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What to do in Oaxaca

What to do in Oaxaca

Mexico is bursting at the seams with treasures and where we take a look at Oaxaca, a magnificent municipality 300 miles south of Mexico City shouldn’t go undiscovered.

When Mexico comes to mind, we tend to think about the vibrant capital or the beautiful, paradise-like beaches of Cancun and Los Cabos. But Mexico is a very big country and has many hidden gems, and Oaxaca is one of them.

Oaxaca is a scenic state approximately 300  miles southwest of Mexico City. The municipality’s biggest city has the same name and it’s a region famous for the culture and traditions of its indigenous population. Oaxaca has become one of the main destinations for people in search of a relaxing getaway, for foodies in search of good eats and for culture vultures in search of history and experiences. Truth be told, you’ll find everything you could ever want of a Mexican experience in Oaxaca.

1. Ruins and pyramids

The ruins of Monte Albán, Yagul and Mitla are not as famous as some other sites in central Mexico – or as crowded! – but are impressive all the same. When you walk around these Zapotec and Mixtec sites, you’ll encounter a fantastic scenic location where the mountains dramatically meet Mexico’s volcanic belt.


The ruins of Monte Alban

2. Beaches

Oaxaca is the place to see and be seen for hip Mexican teens and young adults who love to surf and party. Resorts and hotels in Puerto Escondido and Huatulco host hundreds of thousands of tourists every year. If you’re searching for something a bit more off the beaten track, it’s also possible to find many deserted (some even nude) beaches around this area, in particular at Zipolite and Mazunte. Also, check out Zicatela and La Punta. If you’re on a budget, Puerto Ángel might be a better choice, with a low-key vibe and the authentic ambiance of a fisherman’s town.


Playa el Rinconcito in Mazunte

3. San Jose del Pacifico and other mountain towns

On the top of the Sierra Sur cliffs, which lie between the city of Oaxaca and Puerto Escondido, you’ll find this tiny little village with a handful of restaurants and hotels. Rent out a cabin and stay on your own, most likely without a phone signal, for as long as you want. This is truly a respite from the real world.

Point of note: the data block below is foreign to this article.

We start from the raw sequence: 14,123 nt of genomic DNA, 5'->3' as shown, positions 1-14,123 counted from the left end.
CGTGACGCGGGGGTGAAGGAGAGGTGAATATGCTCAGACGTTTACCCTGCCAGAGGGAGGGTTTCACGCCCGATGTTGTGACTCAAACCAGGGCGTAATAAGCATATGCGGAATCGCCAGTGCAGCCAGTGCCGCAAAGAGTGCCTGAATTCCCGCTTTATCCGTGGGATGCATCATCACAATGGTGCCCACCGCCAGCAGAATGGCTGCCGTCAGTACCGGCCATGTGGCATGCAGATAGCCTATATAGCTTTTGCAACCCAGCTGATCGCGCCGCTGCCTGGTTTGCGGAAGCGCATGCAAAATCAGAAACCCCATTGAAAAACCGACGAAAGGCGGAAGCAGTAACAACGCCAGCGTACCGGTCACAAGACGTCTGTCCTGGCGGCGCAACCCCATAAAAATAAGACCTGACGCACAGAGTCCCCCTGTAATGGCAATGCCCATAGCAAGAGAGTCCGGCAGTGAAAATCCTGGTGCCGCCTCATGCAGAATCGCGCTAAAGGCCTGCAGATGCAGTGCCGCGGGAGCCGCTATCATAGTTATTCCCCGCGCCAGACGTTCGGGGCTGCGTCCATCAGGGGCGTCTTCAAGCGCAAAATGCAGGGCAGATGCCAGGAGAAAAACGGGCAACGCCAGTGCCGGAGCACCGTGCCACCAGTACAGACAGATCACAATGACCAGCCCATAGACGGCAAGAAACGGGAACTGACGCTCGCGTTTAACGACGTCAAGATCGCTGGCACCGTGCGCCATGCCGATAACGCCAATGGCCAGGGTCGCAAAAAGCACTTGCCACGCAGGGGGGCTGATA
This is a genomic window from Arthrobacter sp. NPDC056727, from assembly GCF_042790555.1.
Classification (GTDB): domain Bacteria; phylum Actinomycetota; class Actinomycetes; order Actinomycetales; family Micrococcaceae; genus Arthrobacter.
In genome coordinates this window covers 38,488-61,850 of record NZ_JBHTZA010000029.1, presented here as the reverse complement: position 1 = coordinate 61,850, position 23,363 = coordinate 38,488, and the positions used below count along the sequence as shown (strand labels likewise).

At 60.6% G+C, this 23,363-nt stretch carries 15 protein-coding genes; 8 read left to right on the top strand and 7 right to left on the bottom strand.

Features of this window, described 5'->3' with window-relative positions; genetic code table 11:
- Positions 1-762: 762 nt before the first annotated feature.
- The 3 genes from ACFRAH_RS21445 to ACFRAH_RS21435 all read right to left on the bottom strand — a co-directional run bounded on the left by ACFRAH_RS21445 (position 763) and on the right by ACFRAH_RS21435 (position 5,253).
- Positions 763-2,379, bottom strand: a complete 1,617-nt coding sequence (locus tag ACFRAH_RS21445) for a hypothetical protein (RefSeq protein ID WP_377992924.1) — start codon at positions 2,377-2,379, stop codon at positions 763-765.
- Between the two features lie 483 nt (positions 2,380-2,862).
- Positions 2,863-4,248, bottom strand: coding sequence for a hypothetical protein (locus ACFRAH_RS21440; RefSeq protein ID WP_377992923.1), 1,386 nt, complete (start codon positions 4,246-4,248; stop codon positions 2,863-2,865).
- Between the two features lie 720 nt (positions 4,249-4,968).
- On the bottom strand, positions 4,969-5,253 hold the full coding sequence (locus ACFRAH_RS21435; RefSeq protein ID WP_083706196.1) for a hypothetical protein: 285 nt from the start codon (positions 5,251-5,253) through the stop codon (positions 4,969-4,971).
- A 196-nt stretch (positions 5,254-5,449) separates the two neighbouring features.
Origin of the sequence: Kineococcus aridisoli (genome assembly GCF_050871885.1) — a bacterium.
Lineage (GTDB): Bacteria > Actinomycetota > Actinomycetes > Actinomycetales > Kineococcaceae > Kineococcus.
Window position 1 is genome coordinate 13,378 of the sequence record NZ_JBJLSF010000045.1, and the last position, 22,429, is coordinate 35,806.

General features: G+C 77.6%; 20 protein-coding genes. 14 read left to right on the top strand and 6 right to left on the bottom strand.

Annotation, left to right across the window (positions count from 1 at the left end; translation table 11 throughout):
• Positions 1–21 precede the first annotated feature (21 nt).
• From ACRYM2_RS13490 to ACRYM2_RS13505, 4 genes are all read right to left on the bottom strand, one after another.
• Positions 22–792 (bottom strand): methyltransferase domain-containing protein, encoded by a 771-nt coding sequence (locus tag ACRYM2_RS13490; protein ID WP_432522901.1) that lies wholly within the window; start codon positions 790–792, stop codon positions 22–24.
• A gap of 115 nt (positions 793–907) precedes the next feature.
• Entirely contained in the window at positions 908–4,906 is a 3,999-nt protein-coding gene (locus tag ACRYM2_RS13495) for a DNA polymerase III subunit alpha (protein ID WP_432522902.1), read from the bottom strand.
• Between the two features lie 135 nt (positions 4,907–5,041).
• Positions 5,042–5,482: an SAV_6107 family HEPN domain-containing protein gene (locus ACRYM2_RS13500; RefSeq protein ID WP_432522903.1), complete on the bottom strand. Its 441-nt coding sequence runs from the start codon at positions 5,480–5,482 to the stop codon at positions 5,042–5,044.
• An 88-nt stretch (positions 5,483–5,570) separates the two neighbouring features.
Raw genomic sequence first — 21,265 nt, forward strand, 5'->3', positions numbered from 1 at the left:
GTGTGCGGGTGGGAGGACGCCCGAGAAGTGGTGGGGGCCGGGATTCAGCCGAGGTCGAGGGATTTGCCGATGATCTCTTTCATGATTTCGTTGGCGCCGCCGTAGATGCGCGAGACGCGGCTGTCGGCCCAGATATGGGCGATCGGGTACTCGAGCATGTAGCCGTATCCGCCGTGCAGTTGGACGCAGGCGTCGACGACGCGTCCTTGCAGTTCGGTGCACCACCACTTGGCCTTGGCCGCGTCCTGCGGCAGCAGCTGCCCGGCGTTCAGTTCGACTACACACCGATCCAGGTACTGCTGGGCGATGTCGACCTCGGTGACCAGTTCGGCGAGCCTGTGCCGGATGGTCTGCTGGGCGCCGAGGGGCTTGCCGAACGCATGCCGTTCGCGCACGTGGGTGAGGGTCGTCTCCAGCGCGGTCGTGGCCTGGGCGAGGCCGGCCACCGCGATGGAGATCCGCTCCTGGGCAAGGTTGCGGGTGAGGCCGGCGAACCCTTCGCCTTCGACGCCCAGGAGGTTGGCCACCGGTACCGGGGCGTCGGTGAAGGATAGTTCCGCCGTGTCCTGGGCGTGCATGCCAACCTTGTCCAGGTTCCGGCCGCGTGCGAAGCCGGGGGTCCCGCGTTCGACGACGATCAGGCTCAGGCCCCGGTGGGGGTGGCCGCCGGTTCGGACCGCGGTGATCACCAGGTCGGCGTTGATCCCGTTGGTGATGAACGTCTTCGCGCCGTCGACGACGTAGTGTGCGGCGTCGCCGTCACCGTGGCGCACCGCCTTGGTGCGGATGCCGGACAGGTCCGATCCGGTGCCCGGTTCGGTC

The mountains are also a big draw for those who enjoy ecotourism and sports – a perfect place to hike, go horse riding and enjoy extreme eco-adventures. You’ll find similar villages and small towns in the Sierra Norte, also providing an urban escape destination and some natural immersion.


The mountainous landscape of Oaxaca

4. Food and drink from Oaxaca

You’ve probably already heard about Oaxaca cheese, but this isn’t the only gastronomic pleasure to savor while you’re in this neck of the Mexican woods. Foodies travel from around the world descend to sample the regional specialties of mole negro and tlayudas. Another local tradition is to drink mezcal, a liqueur similar to tequila made with maguey cactus (mostly native to the north) and not blue agave. The cacti were historically cultivated to produce pulque, a pre-Hispanic alcoholic drink but mezcal grew more popular after the Spaniards arrived with their advanced distilling techniques in tote.

In truth, Oaxaca is magical. The only way to experience it fully is to go there and get lost among its wonders.


Maguey cactus plants

5. Hierve el Agua

Hierve el Agua is a wonder to behold: towering natural rock formations that resemble cascading waterfalls that were created from the passage of water from natural springs that were a little heavy on calcium carbonate. Anyone looking to take a swim–and perhaps try to capitalize on the water’s reputed healing powers–can choose from both natural and artificial pools, one of which is a situated on a cliffside overlooking the gorgeous Oaxacan landscape.


Hierve el Agua thermal springs in Oaxaca

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